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Performance and target setting at Scotland Police

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Performance at Scotland Police

Ensuring public safety is the ultimate goal of any police authority. This translates into actions that have to be taken towards the achievement of this goal. Scotland Police seems to have found the way of managing these actions. In 2007, they developed The Scottish Policing Performance Framework, which ensures a national model for the measurement and reporting of performance information.

The framework is divided into 4 areas: Service Response, Public Reassurance and Community Safety, Criminal Justice and Tackling Crime, Sound Governance and Efficiency. In each of these areas, high level objectives have been set, with Key Performance Indicators (KPIs) divided into Inputs, Activities and Outcomes.

Positive aspects of the presented framework include:

  • Well defined objectives – they start with a verb;
  • KPIs are developed using a value flow approach, with inputs, processes and outcomes – to offer clarity at each stage of the 4 performance areas;
  • KPIs cover a wide area of the police activity.

Performance at Scotland Police

However, it is still place for improvement:  KPI’s names should be standardized. For example: “Proportion of 990 calls answered within 10 seconds” should be renamed “% 990calls answered within 10 seconds”.

Traditionally, targets have to be assigned to each KPI, to trigger performance. Firstly, they are set at national level, and then cascaded to local authorities and to each police officer. However, the chief of Police Scotland claims that there are no targets set on individual officers, although there are national and local targets in place. However, in practice, officers still have to meet targets.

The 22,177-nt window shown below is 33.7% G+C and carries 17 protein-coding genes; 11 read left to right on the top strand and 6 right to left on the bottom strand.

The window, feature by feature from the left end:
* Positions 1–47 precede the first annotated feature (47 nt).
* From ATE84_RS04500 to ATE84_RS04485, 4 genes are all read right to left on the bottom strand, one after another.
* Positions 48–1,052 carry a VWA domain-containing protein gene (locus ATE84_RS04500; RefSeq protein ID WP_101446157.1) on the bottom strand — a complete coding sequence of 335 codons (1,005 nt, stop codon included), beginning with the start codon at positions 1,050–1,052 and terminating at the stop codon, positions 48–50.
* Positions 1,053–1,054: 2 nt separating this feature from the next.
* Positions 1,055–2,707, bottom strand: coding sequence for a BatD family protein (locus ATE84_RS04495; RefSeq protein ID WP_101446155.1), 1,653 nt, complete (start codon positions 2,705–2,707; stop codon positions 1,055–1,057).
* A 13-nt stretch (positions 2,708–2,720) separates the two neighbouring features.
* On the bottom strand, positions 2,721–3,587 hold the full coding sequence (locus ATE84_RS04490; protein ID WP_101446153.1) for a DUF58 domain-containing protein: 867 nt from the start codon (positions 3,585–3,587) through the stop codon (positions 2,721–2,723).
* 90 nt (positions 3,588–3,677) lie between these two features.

Andrea MacDonald, chairwoman of the west area of the Scottish Police Federation sustains that “It has become a numbers game”, which proves the contrary of the chief of Police Scotland official statement. Furthermore, a memo issued by an inspector to the Glasgow divisions was notifying the officers to use overtime “solely for the purpose of targeting stop searches”.

Such an approach can prove to be damaging, as there is the danger of rather focusing on areas where it is easier to meet targets, than on activities that require more time. For instance, if targets are set on speeding, officers will focus on the roads where it is easier to catch speeders, rather than on the roads with higher accident potential, but not that exposed to speed. Although it is not yet the case for Scotland Police, another risk of setting targets is that it can lead to gaming – manipulating figures to show improvement year after year.

Even if Police Scotland keeps claiming that individual officers do not have targets, it has refused to disclose information about its national targets and the way performance is measured at national, local and individual level, saying that “Premature disclosure of the management information would detrimentally impact on these sensitive discussions which have yet to reach a conclusion … consequently we decline to disclose further information as it would prejudice substantially, or be likely to prejudice substantially, the effective conduct of public affairs….”

This attitude raises some questions concerning the KPIs’ targets at Scotland Police. Targets can be useful, but they should be carefully set and managed. A wrong approach to target setting can lead to undesired results.

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